DHS Report Confirms CBP Blocking People Seeking Refugee Protection at Southern Border
New York City—Following the release of the Department of Homeland Security’s (DHS) Office of the Inspector General (OIG) report on the Trump Administration’s family separation policy, Human Rights First today called on the administration to end its calculated policy of turning away refugees at official border points.
“Today’s report confirms that government officials launched an orchestrated policy of blocking asylum seekers at official border points, despite the fact that U.S. laws allow them to seek protection,” said Human Rights First’s Eleanor Acer. “By turning asylum seekers away, either by telling them to come back another time or that processing facilities were full, the administration, ironically, encouraged some to instead cross between border points—these vulnerable people were then subjected to the administration’s cruel zero-tolerance criminal prosecution and family separation policies. The dangerous and illegal practice of blocking refugees from official border points violates both U.S. law and treaty commitments. It also leaves refugees in danger of exploitation by smugglers and traffickers.”
Human Rights First notes that while Attorney General Jeff Sessions and Secretary Kirstjen Nielsen were publicly telling asylum seekers to request asylum at official entry points rather than crossing the border between them, U.S. officers were, in fact, blocking or delaying access to those ports of entry.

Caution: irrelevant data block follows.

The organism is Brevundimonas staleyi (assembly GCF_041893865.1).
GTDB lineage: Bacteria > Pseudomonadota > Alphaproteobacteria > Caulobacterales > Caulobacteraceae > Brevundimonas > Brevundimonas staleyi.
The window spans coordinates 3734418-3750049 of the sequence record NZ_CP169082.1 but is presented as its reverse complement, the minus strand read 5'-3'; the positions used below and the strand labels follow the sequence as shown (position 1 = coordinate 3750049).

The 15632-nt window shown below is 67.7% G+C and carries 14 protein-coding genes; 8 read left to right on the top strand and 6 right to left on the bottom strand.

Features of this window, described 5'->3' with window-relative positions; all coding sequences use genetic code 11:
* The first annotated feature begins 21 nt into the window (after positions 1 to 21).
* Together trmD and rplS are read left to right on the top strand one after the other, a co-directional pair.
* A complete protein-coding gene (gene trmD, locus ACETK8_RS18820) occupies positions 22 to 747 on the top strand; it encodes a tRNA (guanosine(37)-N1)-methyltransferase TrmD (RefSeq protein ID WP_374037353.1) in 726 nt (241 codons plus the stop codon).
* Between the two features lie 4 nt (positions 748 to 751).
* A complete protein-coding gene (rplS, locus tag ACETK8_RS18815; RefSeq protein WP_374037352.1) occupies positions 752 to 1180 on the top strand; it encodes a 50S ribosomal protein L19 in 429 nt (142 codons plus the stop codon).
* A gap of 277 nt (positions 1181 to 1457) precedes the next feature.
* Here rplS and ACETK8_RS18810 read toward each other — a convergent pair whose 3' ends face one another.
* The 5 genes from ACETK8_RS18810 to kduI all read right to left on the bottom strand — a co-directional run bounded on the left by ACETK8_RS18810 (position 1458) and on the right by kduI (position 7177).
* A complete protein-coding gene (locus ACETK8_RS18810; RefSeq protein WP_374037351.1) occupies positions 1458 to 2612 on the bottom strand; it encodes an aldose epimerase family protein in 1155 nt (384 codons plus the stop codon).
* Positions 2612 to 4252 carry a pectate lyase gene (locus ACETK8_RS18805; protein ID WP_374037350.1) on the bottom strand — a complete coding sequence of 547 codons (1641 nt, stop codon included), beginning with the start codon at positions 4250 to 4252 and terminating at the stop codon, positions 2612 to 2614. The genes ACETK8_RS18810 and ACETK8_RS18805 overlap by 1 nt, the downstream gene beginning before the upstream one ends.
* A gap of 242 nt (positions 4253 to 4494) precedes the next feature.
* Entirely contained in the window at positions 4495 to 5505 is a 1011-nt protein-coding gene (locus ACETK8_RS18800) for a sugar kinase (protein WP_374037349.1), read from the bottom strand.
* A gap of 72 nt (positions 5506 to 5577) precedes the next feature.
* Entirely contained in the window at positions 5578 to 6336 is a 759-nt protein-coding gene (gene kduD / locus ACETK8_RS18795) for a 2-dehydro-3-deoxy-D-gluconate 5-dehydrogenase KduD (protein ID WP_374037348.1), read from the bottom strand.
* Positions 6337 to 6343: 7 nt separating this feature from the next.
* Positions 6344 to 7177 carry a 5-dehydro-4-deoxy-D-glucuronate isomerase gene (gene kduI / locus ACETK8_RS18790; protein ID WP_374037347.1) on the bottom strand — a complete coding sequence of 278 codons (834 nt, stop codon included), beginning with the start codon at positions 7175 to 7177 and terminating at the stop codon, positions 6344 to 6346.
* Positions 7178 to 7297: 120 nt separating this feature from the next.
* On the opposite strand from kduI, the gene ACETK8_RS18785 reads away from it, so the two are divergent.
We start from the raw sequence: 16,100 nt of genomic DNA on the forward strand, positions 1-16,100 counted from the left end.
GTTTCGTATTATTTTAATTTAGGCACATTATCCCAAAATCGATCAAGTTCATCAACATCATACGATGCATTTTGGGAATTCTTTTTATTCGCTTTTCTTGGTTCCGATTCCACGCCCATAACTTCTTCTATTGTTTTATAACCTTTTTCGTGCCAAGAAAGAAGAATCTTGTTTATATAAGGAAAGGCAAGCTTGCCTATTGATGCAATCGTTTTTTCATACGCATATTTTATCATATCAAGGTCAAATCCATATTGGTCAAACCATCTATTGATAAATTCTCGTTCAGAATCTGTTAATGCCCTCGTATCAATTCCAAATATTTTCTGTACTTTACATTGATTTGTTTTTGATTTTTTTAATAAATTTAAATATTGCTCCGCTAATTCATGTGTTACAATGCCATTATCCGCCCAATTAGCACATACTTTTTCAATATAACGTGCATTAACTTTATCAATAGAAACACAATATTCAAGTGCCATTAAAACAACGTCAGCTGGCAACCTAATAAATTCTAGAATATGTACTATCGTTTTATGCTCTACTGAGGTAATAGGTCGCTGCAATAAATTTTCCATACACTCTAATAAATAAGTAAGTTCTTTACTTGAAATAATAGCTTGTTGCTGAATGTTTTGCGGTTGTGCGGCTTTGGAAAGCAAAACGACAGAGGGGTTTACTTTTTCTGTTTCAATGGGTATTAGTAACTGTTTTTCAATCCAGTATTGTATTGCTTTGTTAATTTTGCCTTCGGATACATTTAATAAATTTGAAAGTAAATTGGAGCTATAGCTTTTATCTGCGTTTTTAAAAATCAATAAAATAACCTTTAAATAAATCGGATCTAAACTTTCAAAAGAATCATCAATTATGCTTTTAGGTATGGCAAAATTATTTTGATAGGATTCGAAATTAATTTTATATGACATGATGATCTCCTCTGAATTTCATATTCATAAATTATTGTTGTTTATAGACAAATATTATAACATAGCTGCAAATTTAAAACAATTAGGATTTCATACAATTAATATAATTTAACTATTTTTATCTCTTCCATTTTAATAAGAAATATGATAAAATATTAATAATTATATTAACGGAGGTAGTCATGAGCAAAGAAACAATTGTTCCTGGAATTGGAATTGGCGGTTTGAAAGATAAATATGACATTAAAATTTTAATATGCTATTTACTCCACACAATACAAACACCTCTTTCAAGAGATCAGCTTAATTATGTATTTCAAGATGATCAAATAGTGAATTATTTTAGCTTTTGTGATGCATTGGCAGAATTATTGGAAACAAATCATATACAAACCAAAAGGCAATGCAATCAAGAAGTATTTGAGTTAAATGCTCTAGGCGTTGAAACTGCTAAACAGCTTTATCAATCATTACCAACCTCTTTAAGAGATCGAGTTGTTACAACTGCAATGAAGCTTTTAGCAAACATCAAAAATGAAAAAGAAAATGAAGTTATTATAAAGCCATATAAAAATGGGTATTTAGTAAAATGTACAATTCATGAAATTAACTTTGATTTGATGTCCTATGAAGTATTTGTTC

The government investigators who authored today’s report saw “evidence that limiting the volume of asylum seekers entering at ports of entry leads some aliens who would otherwise seek legal entry into the United States to cross the border illegally.” This evidence included statements from individuals who reported that they were turned away from ports of entry as well as a border patrol supervisor who confirmed that the agency “sees an increase in illegal entries when aliens are metered at ports of entry.”
“Instead of discouraging asylum seekers from requesting protection at ports of entry, officials should uphold the rule of law and set a better example for the rest of the world—including for the many countries that face much larger numbers of refugees seeking protection,” added Acer.
For more information or to speak with Acer, contact Corinne Duffy at [email protected] or 202-370-3319.